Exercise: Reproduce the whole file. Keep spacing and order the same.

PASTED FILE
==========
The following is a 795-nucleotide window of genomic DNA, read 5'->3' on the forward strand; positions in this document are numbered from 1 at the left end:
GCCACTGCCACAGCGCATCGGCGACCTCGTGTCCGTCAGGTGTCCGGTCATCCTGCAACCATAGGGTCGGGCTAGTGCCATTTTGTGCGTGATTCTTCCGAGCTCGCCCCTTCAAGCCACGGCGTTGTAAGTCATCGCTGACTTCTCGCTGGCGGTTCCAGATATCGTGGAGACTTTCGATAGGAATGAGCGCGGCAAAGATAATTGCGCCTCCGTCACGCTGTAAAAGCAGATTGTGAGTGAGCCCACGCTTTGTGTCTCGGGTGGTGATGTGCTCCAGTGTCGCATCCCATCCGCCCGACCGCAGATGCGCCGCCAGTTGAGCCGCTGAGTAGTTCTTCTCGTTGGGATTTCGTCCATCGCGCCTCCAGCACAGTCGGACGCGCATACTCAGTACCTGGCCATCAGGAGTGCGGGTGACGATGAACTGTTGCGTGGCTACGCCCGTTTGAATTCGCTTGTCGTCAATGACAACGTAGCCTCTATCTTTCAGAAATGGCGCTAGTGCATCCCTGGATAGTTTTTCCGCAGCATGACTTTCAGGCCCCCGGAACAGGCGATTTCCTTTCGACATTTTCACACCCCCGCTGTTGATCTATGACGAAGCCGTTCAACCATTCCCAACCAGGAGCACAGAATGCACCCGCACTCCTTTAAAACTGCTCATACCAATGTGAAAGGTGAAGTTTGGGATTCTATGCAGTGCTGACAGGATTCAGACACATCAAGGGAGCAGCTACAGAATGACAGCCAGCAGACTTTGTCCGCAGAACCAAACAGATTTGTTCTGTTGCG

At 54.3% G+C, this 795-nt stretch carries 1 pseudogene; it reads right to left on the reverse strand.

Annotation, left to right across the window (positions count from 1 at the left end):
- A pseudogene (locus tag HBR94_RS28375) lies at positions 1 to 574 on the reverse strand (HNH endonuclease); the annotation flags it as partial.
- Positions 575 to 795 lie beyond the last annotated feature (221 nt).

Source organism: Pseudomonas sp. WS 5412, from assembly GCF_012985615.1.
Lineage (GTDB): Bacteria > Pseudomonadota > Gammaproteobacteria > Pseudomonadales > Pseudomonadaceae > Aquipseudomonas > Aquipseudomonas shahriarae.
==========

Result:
The following is a 795-nucleotide window of genomic DNA, read 5'->3' on the forward strand; positions in this document are numbered from 1 at the left end:
GCCACTGCCACAGCGCATCGGCGACCTCGTGTCCGTCAGGTGTCCGGTCATCCTGCAACCATAGGGTCGGGCTAGTGCCATTTTGTGCGTGATTCTTCCGAGCTCGCCCCTTCAAGCCACGGCGTTGTAAGTCATCGCTGACTTCTCGCTGGCGGTTCCAGATATCGTGGAGACTTTCGATAGGAATGAGCGCGGCAAAGATAATTGCGCCTCCGTCACGCTGTAAAAGCAGATTGTGAGTGAGCCCACGCTTTGTGTCTCGGGTGGTGATGTGCTCCAGTGTCGCATCCCATCCGCCCGACCGCAGATGCGCCGCCAGTTGAGCCGCTGAGTAGTTCTTCTCGTTGGGATTTCGTCCATCGCGCCTCCAGCACAGTCGGACGCGCATACTCAGTACCTGGCCATCAGGAGTGCGGGTGACGATGAACTGTTGCGTGGCTACGCCCGTTTGAATTCGCTTGTCGTCAATGACAACGTAGCCTCTATCTTTCAGAAATGGCGCTAGTGCATCCCTGGATAGTTTTTCCGCAGCATGACTTTCAGGCCCCCGGAACAGGCGATTTCCTTTCGACATTTTCACACCCCCGCTGTTGATCTATGACGAAGCCGTTCAACCATTCCCAACCAGGAGCACAGAATGCACCCGCACTCCTTTAAAACTGCTCATACCAATGTGAAAGGTGAAGTTTGGGATTCTATGCAGTGCTGACAGGATTCAGACACATCAAGGGAGCAGCTACAGAATGACAGCCAGCAGACTTTGTCCGCAGAACCAAACAGATTTGTTCTGTTGCG

At 54.3% G+C, this 795-nt stretch carries 1 pseudogene; it reads right to left on the reverse strand.

Annotation, left to right across the window (positions count from 1 at the left end):
- A pseudogene (locus tag HBR94_RS28375) lies at positions 1 to 574 on the reverse strand (HNH endonuclease); the annotation flags it as partial.
- Positions 575 to 795 lie beyond the last annotated feature (221 nt).

Source organism: Pseudomonas sp. WS 5412, from assembly GCF_012985615.1.
Lineage (GTDB): Bacteria > Pseudomonadota > Gammaproteobacteria > Pseudomonadales > Pseudomonadaceae > Aquipseudomonas > Aquipseudomonas shahriarae.